Winter 1979. The “Winter of Discontent,” as newspapers now call it. I was sitting in The Globe, a gloomy Islington pub, which was then the midweek home of the North London Mountaineering Club. It smelt of cigarettes and spilt beer. With its old oak furniture and feeble lighting, you couldn’t see the floor well enough to judge what was making it so sticky—the beer, presumably. I had just returned from the Eiger. Stevie had left London for North Wales. Nick had immigrated to New Zealand. The cold, snowy winter continued, and I was looking for climbing partners. Peering through the murk, I noticed a tousle-haired young man leaning on the bar. He appeared to be in his early twenties. The barmaid, Charlene, was leaning across the bar towards him.
“What?” she said.
“Pint of cheapest bitter.” The young man turned to me, smiling at his own humour. “Cheapest is always best, you know!” Then he tapped the side of his nose.
Several people had warned me about climbing anything serious with Mick Fowler. They would say: “He only likes disgustingly loose rock. I wouldn’t go anywhere with him if I were you.”
Perhaps I was already a bit drunk. Maybe it was a moment of Reverse Tourette’s, when instead of blurting out inappropriate expletives.
That weekend we drove up in Mick’s battered minivan, sleeping in the back to get an early start. Somehow Mick had managed to book us into the CIC hut, a rare experience for Londoners. As things turned out, we had an excellent week but with a worrying start. It began in appalling weather so we took the opportunity to climb the relatively easy Tower Ridge in a storm. Predictably we got lost on the way down, navigating round the mountain at half height. But the snowstorm had encrusted the mountain’s mythical Orion Face, so next day we set out to climb Orion Direct, a winter version of The Long Climb. Except we had no idea where it went.
“It’s just like the Alps; you go up there, and there … it’s all the same,” Mick said. It wasn’t and we didn’t and it wasn’t all the same at all. We ended upon something hard, Astral Highway, a more direct version of Orion. Soon I was starting up a steep pitch, which turned out to be the crux. It was a leaning right-angled corner, about twenty meters high. I didn’t think I could get up without falling out of it, so I lowered off a large hexagonal nut I’d wedged into an icy groove. I couldn’t find much of a belay below the nut. I banged in a quarter of a Lost Arrow piton, and the tip of a Snarg drive-in ice screw, knowing that the anchors wouldn’t hold the slightest fall.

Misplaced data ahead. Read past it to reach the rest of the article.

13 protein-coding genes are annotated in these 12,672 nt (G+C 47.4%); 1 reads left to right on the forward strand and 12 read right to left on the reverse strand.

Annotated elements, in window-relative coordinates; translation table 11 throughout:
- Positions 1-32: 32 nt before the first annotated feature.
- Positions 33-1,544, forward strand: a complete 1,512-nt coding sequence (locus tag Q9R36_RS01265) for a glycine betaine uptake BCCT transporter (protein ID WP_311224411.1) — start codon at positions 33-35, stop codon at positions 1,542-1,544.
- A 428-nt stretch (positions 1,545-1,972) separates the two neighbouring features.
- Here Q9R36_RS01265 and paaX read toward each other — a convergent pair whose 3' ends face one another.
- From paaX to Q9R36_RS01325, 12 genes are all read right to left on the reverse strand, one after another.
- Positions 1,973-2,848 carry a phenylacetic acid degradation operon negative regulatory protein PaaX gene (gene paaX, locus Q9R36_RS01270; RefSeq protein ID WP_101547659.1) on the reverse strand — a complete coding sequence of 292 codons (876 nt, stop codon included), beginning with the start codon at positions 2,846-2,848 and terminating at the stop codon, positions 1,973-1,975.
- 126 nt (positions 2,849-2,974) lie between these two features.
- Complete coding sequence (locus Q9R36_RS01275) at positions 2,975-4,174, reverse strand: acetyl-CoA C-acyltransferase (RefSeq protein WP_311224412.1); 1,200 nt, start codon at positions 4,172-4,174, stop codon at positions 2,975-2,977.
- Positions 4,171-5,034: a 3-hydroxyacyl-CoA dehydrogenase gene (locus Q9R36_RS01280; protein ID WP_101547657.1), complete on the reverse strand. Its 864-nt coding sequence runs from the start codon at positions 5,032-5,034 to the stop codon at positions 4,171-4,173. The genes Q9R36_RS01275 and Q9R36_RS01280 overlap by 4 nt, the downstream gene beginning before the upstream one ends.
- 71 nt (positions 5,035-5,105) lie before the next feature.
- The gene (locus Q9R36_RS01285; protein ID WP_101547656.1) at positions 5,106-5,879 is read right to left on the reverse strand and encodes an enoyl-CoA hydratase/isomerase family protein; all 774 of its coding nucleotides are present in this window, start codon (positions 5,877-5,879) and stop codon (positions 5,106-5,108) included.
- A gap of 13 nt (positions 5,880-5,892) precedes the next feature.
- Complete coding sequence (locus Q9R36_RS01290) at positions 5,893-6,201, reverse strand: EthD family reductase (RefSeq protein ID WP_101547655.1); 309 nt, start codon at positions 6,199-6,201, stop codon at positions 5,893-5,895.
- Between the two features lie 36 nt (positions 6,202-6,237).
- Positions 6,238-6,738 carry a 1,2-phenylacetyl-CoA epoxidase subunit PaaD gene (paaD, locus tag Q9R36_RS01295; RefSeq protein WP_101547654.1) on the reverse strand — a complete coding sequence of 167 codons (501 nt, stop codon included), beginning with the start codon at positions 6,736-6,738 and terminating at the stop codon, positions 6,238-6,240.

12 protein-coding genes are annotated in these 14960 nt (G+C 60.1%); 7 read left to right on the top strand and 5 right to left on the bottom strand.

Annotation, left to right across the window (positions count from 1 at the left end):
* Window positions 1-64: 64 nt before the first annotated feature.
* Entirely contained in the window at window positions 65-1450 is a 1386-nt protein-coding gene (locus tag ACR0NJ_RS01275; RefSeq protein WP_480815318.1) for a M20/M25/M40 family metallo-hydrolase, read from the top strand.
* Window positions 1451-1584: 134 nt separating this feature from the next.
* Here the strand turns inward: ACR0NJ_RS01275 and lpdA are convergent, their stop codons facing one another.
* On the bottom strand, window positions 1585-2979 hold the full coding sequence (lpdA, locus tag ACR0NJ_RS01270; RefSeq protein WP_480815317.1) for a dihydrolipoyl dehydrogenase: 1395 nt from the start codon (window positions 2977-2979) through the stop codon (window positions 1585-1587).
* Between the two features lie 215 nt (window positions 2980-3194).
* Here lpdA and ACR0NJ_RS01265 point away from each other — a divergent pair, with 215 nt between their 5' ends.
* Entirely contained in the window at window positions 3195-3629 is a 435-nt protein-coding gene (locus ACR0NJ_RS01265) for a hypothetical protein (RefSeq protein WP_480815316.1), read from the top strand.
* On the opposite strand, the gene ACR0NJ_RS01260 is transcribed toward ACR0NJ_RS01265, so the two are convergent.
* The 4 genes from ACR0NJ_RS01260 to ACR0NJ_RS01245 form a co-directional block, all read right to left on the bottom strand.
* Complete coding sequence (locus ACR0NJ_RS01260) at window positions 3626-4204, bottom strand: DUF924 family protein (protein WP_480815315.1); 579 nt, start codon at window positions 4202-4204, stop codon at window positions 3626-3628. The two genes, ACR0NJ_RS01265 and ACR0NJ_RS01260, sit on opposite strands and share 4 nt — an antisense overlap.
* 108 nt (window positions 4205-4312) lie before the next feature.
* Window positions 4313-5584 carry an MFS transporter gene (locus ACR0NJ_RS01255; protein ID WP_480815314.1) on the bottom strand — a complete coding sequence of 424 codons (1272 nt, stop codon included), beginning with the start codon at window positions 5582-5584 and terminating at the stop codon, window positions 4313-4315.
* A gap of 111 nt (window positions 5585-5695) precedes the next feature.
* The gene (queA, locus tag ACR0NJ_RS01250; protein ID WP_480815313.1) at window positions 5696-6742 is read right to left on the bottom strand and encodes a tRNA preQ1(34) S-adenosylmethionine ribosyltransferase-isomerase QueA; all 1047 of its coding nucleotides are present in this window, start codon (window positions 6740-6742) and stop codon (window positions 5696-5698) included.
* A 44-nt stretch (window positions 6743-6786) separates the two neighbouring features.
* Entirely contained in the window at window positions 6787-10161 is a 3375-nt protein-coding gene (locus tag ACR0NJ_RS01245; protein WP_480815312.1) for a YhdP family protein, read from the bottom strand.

The wind got up again and wisps of snow blew across the face, stinging my eyes. I was cold and felt intimidated by the steep icy corner above me.
Mick came up and led through. I watched anxiously. He bridged across the corner, crampons scraping on the rocks as he looked for lumps of ice to settle on. There was no protection for most of this section but somehow he exuded an air of calm competence. At the top of the corner was a ledge like a crow’s nest. Mick crawled on to the ledge and found a vertical crack where he could place two thin blades. The weather was now deteriorating badly and as the wind how led across the Orion Face it was triggering spindrift avalanches.
One of these waves of snow now flowed over Mick. He leant back to keep his face out of it. As he did so, the pegs popped out, one after the other. Looking up anxiously to see how things were going, I saw Mick falling towards me. I can still remember the noise. Above the hiss of spindrift was a jangling sound, the sound of ironware banging against the sidewalls of the corner and against itself: ice screws, rock pegs, nuts, axes and crampons. It seemed deafening. Mick’s body struck me on its way past. I knew the belay was too weak to hold his fall, not a long one like this. I was dead. I knew it.
And then came silence.
So. This is what death is like. Painless. Quiet.
The spindrift slowly began coating my face. Calm gave way to cold. I began to shiver. Then the calm quiet of my thoughts was rudely interrupted.
That’s odd. Sounds like Mick. Is he here too? Are we both … ? “Vic … are you okay?”
I looked up at my peg and ice screw. They were still there. The belay had not been loaded. The hex I had placed in the icy crack above had settled, shattering the ice around it and wedging itself firmly, saving both our lives. It was a small miracle. And yes, here we were together, but in this world, not the next. As if to confirm this, my left side suddenly felt bruised and sore.
“Mick, are you okay?”
“Yes … but …”
I braced myself. Bad news often began with a “but.”
‘”… but I can’t find my helmet and glasses.”
I looked down. Mick had apparently landed on a bed-sized patch of snow. Just above him was a deep hole.
“Have you looked into the hole above you?”
Mick scrambled up and reached inside. There at the bottom was his helmet with glasses attached.
He had fallen forty meters, having been roughly twenty meters above me, and now being twenty below. We later reconstructed what had happened. Mick had seen the small snow patch below us and prepared himself to self-arrest on it with his axes. The main flaw in this plan was that Mick was falling upside down when he brushed past me. Instead he must have hit the end of the ropes at the same time as landing head first in the snow patch. He bounced out of the hole as the stretched rope recoiled, leaving his helmet at the bottom.